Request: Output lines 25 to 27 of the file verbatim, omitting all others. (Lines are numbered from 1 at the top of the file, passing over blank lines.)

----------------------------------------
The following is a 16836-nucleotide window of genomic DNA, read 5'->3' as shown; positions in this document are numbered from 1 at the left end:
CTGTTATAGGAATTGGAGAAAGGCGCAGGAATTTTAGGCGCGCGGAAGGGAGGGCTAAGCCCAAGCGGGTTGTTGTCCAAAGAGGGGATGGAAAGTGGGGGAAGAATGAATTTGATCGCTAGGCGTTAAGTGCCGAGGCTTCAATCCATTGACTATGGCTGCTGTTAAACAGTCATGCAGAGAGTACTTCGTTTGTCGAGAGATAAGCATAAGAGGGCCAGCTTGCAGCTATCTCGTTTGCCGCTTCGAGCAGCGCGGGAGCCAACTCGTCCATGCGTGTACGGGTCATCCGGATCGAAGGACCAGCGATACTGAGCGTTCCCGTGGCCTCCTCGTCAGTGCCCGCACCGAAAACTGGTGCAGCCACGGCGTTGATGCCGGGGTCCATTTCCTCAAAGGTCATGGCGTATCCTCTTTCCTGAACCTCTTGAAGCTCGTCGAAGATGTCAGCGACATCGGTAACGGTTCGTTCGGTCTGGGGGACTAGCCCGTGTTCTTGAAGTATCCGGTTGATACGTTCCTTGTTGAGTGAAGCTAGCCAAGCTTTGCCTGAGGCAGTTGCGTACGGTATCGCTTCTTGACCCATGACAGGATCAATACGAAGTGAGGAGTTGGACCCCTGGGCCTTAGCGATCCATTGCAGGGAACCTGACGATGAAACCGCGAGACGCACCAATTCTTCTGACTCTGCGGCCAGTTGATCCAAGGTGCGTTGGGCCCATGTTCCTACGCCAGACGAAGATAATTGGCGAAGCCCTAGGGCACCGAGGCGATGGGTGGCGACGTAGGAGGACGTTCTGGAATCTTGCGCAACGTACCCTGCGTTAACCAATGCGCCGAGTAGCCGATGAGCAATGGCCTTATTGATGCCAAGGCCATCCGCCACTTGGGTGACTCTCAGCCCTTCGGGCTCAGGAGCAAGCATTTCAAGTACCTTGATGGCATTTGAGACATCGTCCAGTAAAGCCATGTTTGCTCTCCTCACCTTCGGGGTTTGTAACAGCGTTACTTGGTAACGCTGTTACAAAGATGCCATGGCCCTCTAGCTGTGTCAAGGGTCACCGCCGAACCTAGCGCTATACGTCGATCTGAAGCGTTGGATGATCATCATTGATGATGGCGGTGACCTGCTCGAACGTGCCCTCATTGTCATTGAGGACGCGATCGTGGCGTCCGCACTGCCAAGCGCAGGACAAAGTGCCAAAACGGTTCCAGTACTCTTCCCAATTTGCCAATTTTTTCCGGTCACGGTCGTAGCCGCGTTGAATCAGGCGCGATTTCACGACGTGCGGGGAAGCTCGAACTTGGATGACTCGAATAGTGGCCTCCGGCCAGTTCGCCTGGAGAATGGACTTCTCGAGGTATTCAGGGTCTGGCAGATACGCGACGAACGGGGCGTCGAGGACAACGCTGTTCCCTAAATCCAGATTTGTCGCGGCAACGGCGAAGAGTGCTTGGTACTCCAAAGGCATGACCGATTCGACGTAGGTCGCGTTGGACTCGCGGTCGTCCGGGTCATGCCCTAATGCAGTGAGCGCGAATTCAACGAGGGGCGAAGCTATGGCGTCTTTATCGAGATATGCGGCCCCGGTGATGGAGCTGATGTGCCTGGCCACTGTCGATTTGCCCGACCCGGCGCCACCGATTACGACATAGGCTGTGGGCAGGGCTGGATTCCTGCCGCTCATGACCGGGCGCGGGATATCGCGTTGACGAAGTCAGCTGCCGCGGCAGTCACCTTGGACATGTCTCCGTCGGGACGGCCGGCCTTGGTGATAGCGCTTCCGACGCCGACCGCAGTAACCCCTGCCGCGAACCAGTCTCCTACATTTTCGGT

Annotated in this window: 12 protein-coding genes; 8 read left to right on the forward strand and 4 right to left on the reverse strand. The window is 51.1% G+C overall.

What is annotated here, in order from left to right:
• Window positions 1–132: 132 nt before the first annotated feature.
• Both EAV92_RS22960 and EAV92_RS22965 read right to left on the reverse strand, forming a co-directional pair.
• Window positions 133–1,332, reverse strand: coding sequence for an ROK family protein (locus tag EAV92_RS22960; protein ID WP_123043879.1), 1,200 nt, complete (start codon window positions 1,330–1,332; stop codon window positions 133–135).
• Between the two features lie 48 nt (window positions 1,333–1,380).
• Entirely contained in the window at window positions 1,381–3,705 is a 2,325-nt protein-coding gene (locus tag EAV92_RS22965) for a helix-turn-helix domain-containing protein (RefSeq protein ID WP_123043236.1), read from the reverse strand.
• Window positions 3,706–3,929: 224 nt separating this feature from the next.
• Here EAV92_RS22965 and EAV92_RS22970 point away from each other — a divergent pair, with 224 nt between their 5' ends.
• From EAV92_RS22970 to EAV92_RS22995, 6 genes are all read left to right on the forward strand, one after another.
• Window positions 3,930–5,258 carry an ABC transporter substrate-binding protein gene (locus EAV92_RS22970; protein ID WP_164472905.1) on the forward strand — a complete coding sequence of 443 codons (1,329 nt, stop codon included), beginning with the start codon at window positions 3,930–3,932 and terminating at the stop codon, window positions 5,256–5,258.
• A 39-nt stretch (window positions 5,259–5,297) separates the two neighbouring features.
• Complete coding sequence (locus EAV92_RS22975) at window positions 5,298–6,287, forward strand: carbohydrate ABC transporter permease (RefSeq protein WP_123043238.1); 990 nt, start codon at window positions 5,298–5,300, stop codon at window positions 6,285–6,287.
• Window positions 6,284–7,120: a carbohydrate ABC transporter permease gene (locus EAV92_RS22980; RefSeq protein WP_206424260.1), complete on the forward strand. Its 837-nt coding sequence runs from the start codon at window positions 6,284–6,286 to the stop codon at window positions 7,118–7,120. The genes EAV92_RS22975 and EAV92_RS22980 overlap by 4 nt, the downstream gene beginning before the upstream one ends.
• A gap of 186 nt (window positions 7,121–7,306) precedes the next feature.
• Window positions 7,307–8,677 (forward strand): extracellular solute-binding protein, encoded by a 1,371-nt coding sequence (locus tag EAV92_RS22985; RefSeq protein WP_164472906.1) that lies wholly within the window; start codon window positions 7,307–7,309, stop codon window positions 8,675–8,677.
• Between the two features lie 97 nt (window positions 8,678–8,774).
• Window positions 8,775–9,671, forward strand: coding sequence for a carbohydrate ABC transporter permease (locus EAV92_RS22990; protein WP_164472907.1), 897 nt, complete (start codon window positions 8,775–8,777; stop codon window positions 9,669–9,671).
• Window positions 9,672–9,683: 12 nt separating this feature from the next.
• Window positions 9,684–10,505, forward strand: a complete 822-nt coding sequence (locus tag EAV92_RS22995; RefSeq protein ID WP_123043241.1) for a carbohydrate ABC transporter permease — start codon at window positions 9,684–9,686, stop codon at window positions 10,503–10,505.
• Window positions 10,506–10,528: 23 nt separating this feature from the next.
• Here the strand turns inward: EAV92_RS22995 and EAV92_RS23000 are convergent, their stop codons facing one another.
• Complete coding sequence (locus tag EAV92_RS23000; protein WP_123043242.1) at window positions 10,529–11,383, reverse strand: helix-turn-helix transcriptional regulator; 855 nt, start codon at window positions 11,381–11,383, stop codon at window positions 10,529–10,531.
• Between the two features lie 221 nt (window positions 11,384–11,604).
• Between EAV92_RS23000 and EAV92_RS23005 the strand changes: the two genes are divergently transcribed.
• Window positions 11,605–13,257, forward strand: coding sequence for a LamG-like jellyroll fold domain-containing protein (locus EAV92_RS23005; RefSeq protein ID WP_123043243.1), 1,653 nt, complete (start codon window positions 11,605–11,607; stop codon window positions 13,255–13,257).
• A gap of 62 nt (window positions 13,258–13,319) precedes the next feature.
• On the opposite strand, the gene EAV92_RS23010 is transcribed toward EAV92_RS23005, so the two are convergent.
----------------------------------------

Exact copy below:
• Complete coding sequence (locus tag EAV92_RS23000; protein WP_123043242.1) at window positions 10,529–11,383, reverse strand: helix-turn-helix transcriptional regulator; 855 nt, start codon at window positions 11,381–11,383, stop codon at window positions 10,529–10,531.
• Between the two features lie 221 nt (window positions 11,384–11,604).
• Between EAV92_RS23000 and EAV92_RS23005 the strand changes: the two genes are divergently transcribed.